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In an experiment involving pouring red-hot lava onto the ice, geologist Jeff Carson and artist Bobby Saki were asked what they thought would happen. The results were surprising, with the lava not exploding or tunneling through the ice as expected.
Instead, volcanic bubbles were formed. The lava was so hot that it instantly turned the ice into steam, which then bubbled through the lava. While it appeared that the lava was boiling, it was actually the steam being produced that was trying to escape.
As the lava cooled, a thick black layer formed on top, trapping the bubbles of superheated steam inside the rock. This process is like a natural form of glassblowing. The formation of steam also helped the lava to flow, as it was sitting on top of a blanket of steam rather than in contact with the ice surface, reducing friction between the two.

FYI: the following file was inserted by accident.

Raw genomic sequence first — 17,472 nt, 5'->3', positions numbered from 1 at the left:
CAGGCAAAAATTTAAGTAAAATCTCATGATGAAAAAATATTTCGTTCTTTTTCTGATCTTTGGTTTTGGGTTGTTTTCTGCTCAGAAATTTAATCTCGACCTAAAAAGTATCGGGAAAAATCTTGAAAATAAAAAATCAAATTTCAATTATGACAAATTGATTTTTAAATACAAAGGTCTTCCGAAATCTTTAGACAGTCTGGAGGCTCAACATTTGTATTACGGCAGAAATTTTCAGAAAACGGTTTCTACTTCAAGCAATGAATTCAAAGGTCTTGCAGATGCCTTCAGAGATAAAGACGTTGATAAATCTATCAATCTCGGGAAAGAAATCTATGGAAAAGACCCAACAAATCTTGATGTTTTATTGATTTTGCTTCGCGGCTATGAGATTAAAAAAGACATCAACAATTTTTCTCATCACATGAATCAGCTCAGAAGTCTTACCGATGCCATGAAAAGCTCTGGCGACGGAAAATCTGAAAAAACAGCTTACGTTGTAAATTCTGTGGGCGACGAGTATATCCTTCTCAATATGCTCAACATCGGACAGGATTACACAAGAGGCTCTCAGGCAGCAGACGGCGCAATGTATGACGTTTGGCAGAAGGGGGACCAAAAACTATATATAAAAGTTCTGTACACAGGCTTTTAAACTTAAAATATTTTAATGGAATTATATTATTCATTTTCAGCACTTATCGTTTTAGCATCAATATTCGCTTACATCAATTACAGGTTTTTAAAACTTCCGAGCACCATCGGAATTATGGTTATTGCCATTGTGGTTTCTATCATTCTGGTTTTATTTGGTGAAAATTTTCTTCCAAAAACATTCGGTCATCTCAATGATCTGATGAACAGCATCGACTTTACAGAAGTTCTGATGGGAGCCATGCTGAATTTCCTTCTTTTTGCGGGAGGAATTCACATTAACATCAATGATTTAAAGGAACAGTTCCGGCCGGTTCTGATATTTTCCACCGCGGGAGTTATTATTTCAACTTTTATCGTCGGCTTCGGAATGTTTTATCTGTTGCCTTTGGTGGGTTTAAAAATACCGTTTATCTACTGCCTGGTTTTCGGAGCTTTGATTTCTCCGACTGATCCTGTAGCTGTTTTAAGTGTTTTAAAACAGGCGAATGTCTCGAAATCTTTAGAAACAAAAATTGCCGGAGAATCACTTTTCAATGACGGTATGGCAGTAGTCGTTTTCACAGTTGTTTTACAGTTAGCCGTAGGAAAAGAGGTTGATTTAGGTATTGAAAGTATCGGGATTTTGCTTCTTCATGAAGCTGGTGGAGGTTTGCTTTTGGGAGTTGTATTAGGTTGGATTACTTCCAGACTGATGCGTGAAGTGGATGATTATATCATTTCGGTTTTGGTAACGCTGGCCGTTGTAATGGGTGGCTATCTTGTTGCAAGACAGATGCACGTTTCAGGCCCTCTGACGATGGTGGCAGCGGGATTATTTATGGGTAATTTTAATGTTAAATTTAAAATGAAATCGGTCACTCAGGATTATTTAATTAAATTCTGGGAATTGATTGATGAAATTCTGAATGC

The experiment was taken to the next level by pouring lava into water, sand, and snow, resulting in surprising and beautiful effects. By pouring lava into water, it was observed that the lava formed a hardened crust as it cooled, with the steam escaping through holes in the crust. Pouring lava onto sand created small explosions and led to the formation of glassy material, while pouring it onto snow created unique patterns and formations.
In summary, when lava meets ice, it creates volcanic bubbles due to the hot lava turning the ice into steam, which then bubbles through the lava. The formation of steam helps the lava flow and reduces friction between the two surfaces. The experiment was taken further by pouring lava into water, sand, and snow, resulting in surprising and beautiful effects.